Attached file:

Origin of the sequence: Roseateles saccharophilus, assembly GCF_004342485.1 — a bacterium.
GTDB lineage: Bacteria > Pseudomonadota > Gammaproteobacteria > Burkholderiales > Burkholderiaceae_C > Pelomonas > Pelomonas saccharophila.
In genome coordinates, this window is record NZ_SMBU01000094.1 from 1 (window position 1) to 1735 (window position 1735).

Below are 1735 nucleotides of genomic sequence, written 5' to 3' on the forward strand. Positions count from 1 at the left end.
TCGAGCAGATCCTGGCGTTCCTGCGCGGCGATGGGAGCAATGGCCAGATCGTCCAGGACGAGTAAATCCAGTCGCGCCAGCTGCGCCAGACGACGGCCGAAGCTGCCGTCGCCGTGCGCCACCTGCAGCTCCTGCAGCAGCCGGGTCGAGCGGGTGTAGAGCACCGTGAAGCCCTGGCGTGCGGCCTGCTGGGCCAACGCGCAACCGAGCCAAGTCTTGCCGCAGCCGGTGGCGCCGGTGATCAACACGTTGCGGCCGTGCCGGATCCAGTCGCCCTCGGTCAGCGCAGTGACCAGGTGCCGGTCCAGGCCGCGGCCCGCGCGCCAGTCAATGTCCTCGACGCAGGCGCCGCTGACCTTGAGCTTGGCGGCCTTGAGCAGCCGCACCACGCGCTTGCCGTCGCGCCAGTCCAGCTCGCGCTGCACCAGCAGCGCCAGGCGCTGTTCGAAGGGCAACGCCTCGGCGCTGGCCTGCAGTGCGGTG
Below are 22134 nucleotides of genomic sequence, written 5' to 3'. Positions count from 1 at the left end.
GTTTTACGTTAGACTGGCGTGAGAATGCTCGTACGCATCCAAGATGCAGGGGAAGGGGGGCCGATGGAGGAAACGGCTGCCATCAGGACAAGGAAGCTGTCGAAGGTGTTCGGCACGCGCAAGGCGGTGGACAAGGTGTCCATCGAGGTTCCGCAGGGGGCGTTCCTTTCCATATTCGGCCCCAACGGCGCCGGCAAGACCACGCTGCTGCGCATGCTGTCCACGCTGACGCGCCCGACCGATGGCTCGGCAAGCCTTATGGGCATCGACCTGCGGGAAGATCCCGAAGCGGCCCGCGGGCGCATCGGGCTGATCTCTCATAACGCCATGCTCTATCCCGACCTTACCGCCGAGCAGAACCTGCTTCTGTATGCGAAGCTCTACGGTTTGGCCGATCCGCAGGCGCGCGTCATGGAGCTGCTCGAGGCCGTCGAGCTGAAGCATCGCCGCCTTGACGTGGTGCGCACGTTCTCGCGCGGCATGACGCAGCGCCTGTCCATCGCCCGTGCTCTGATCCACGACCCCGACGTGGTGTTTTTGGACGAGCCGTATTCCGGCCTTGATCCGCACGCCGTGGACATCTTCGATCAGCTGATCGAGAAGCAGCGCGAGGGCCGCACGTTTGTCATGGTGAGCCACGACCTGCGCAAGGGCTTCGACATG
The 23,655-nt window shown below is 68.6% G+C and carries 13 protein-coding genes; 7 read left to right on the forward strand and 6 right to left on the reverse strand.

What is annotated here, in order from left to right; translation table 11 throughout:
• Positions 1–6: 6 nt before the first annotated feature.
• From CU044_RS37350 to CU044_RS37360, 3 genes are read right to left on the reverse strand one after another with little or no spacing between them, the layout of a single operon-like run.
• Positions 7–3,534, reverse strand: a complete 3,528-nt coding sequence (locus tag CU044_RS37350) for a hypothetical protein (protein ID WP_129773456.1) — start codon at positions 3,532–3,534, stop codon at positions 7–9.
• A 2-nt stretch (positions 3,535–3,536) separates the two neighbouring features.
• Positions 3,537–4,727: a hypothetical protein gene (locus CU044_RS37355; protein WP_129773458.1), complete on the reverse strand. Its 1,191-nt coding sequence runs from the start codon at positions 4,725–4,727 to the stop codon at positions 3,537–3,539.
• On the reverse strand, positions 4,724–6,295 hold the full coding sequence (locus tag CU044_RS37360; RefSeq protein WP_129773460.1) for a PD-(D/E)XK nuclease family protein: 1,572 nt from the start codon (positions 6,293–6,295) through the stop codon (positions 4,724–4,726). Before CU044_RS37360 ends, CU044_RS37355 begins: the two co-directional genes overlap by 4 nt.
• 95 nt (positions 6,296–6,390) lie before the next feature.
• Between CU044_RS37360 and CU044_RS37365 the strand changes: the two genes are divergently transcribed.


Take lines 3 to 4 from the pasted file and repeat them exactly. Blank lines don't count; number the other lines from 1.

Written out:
In genome coordinates, this window is record NZ_SMBU01000094.1 from 1 (window position 1) to 1735 (window position 1735).

Below are 1735 nucleotides of genomic sequence, written 5' to 3' on the forward strand. Positions count from 1 at the left end.